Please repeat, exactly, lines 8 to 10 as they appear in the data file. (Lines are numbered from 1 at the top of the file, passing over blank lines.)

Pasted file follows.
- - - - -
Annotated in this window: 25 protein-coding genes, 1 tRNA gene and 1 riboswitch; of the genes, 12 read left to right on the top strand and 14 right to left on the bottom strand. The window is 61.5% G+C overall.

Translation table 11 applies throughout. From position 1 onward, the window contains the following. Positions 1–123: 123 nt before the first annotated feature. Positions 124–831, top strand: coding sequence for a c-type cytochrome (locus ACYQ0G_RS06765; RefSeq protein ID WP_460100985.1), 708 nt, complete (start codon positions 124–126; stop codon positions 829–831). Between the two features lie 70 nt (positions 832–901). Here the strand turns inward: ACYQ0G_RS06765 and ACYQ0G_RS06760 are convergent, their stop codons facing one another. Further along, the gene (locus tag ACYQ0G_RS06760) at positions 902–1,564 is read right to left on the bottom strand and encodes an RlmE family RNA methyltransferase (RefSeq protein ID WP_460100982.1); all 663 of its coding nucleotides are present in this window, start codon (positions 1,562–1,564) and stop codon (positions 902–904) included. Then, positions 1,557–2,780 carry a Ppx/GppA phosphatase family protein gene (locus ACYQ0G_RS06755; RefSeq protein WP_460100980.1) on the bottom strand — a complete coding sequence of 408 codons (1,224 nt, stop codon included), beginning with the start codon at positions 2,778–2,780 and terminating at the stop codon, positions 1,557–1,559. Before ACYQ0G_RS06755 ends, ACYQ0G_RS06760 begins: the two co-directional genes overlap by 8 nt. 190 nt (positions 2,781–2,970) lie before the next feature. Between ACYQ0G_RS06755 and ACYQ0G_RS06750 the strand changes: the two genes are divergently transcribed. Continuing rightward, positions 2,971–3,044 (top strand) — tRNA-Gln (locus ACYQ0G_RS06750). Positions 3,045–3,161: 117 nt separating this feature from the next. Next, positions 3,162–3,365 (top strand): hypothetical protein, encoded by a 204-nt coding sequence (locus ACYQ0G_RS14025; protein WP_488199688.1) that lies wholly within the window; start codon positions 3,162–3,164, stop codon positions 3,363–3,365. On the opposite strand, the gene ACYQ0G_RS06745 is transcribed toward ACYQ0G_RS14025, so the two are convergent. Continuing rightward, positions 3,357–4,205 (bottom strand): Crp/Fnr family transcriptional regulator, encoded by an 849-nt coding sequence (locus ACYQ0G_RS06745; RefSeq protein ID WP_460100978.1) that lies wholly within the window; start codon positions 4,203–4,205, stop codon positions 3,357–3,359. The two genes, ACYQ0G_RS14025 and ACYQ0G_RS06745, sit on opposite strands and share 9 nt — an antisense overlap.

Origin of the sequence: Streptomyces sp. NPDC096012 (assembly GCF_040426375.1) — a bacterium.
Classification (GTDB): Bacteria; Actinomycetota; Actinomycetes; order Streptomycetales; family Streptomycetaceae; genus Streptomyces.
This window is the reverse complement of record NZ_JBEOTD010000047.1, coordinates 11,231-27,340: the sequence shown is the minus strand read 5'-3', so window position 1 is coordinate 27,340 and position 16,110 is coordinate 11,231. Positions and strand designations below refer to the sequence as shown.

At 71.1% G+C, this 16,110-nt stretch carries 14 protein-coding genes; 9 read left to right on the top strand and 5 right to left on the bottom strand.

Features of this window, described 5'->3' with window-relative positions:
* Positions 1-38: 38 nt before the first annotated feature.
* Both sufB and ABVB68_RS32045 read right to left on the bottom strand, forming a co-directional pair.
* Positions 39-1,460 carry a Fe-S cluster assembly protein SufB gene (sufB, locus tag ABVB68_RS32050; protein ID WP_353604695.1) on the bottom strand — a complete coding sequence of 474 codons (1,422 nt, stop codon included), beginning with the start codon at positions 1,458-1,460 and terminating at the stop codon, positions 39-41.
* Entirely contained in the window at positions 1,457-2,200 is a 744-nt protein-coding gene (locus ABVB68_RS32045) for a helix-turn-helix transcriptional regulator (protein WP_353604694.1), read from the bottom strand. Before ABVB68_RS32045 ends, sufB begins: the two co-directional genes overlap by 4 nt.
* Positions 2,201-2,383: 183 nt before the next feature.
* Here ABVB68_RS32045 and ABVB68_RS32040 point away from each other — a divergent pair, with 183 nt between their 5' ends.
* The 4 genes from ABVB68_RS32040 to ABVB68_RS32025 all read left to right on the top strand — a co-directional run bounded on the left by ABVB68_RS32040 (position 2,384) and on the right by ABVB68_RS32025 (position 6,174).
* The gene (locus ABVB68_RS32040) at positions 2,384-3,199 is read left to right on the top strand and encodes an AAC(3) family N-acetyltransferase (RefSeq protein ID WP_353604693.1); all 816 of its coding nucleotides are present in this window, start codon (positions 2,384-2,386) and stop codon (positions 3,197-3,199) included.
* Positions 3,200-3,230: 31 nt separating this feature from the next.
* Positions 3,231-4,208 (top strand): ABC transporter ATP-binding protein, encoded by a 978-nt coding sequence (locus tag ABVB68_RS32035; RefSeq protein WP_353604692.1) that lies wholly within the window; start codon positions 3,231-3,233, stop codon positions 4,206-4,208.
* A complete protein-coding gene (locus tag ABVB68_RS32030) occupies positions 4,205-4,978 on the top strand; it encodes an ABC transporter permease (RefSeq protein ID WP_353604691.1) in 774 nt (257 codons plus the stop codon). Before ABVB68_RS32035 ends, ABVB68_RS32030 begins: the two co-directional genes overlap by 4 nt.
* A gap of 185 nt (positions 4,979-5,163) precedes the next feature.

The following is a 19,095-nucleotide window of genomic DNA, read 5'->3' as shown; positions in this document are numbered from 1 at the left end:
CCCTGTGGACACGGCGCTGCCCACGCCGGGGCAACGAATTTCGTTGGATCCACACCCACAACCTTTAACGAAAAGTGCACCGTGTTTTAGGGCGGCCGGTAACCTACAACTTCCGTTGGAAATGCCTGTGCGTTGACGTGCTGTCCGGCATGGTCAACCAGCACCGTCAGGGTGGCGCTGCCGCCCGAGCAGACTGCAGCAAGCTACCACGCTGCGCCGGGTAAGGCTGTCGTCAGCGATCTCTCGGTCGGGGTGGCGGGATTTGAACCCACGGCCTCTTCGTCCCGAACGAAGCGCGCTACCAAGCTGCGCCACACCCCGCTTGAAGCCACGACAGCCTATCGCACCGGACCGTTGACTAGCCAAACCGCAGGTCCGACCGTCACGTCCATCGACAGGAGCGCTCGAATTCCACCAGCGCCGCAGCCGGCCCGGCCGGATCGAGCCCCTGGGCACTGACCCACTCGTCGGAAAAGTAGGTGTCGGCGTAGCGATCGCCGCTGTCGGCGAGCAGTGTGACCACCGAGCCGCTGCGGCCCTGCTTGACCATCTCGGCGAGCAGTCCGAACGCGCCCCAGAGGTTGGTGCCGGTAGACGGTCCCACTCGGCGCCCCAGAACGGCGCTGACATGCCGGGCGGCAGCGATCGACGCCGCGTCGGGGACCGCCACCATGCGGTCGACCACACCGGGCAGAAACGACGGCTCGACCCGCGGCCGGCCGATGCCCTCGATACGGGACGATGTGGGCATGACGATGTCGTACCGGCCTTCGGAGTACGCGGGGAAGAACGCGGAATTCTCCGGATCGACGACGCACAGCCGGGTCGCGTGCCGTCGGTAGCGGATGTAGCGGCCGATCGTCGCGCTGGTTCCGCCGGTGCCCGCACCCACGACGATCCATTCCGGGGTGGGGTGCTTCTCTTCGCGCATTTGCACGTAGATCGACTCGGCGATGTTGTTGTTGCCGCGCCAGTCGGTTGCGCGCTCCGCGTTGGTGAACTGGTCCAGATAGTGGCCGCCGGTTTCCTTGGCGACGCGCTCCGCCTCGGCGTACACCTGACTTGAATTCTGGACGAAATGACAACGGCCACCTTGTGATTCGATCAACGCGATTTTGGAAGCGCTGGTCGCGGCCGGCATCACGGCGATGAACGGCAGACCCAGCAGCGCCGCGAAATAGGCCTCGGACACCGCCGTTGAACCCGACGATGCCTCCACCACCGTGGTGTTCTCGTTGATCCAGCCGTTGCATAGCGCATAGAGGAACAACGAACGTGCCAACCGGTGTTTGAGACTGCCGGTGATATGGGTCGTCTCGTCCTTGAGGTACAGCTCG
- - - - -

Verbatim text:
* Positions 1-38: 38 nt before the first annotated feature.
* Both sufB and ABVB68_RS32045 read right to left on the bottom strand, forming a co-directional pair.
* Positions 39-1,460 carry a Fe-S cluster assembly protein SufB gene (sufB, locus tag ABVB68_RS32050; protein ID WP_353604695.1) on the bottom strand — a complete coding sequence of 474 codons (1,422 nt, stop codon included), beginning with the start codon at positions 1,458-1,460 and terminating at the stop codon, positions 39-41.